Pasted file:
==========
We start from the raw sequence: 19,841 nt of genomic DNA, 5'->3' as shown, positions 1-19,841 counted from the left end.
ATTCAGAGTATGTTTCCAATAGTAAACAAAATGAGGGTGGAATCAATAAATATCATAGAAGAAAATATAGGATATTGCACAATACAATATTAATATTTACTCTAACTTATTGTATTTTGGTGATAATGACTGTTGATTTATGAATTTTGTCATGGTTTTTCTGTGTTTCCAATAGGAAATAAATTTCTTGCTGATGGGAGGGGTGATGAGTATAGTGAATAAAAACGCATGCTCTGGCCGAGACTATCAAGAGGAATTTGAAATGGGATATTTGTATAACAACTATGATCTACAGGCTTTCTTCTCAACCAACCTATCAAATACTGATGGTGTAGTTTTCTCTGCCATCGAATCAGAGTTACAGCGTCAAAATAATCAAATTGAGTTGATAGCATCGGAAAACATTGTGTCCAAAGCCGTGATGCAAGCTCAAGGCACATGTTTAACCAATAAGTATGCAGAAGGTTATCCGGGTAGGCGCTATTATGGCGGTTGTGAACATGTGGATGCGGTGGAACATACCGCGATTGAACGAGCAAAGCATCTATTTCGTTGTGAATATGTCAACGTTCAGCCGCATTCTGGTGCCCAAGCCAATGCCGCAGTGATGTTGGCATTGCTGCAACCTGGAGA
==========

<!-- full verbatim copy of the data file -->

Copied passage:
We start from the raw sequence: 19,841 nt of genomic DNA, 5'->3' as shown, positions 1-19,841 counted from the left end.
ATTCAGAGTATGTTTCCAATAGTAAACAAAATGAGGGTGGAATCAATAAATATCATAGAAGAAAATATAGGATATTGCACAATACAATATTAATATTTACTCTAACTTATTGTATTTTGGTGATAATGACTGTTGATTTATGAATTTTGTCATGGTTTTTCTGTGTTTCCAATAGGAAATAAATTTCTTGCTGATGGGAGGGGTGATGAGTATAGTGAATAAAAACGCATGCTCTGGCCGAGACTATCAAGAGGAATTTGAAATGGGATATTTGTATAACAACTATGATCTACAGGCTTTCTTCTCAACCAACCTATCAAATACTGATGGTGTAGTTTTCTCTGCCATCGAATCAGAGTTACAGCGTCAAAATAATCAAATTGAGTTGATAGCATCGGAAAACATTGTGTCCAAAGCCGTGATGCAAGCTCAAGGCACATGTTTAACCAATAAGTATGCAGAAGGTTATCCGGGTAGGCGCTATTATGGCGGTTGTGAACATGTGGATGCGGTGGAACATACCGCGATTGAACGAGCAAAGCATCTATTTCGTTGTGAATATGTCAACGTTCAGCCGCATTCTGGTGCCCAAGCCAATGCCGCAGTGATGTTGGCATTGCTGCAACCTGGAGA